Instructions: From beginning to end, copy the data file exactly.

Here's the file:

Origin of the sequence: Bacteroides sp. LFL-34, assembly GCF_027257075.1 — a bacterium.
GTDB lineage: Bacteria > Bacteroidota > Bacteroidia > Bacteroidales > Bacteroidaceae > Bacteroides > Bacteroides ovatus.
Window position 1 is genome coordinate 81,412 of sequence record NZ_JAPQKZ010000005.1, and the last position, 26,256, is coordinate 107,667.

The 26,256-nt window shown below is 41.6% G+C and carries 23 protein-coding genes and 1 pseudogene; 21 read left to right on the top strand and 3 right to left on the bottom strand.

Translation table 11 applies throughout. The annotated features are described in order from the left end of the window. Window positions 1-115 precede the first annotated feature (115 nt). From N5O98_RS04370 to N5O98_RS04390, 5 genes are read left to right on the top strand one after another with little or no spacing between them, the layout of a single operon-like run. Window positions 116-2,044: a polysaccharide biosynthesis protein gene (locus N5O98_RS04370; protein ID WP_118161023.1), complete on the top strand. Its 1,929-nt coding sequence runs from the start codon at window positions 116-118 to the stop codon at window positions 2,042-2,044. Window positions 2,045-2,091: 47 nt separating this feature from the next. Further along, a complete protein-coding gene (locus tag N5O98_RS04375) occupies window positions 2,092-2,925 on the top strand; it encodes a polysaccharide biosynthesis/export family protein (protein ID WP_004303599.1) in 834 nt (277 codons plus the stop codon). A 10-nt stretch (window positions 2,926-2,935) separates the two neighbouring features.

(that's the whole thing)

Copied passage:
Origin of the sequence: Bacteroides sp. LFL-34, assembly GCF_027257075.1 — a bacterium.
GTDB lineage: Bacteria > Bacteroidota > Bacteroidia > Bacteroidales > Bacteroidaceae > Bacteroides > Bacteroides ovatus.
Window position 1 is genome coordinate 81,412 of sequence record NZ_JAPQKZ010000005.1, and the last position, 26,256, is coordinate 107,667.

The 26,256-nt window shown below is 41.6% G+C and carries 23 protein-coding genes and 1 pseudogene; 21 read left to right on the top strand and 3 right to left on the bottom strand.

Translation table 11 applies throughout. The annotated features are described in order from the left end of the window. Window positions 1-115 precede the first annotated feature (115 nt). From N5O98_RS04370 to N5O98_RS04390, 5 genes are read left to right on the top strand one after another with little or no spacing between them, the layout of a single operon-like run. Window positions 116-2,044: a polysaccharide biosynthesis protein gene (locus N5O98_RS04370; protein ID WP_118161023.1), complete on the top strand. Its 1,929-nt coding sequence runs from the start codon at window positions 116-118 to the stop codon at window positions 2,042-2,044. Window positions 2,045-2,091: 47 nt separating this feature from the next. Further along, a complete protein-coding gene (locus tag N5O98_RS04375) occupies window positions 2,092-2,925 on the top strand; it encodes a polysaccharide biosynthesis/export family protein (protein ID WP_004303599.1) in 834 nt (277 codons plus the stop codon). A 10-nt stretch (window positions 2,926-2,935) separates the two neighbouring features.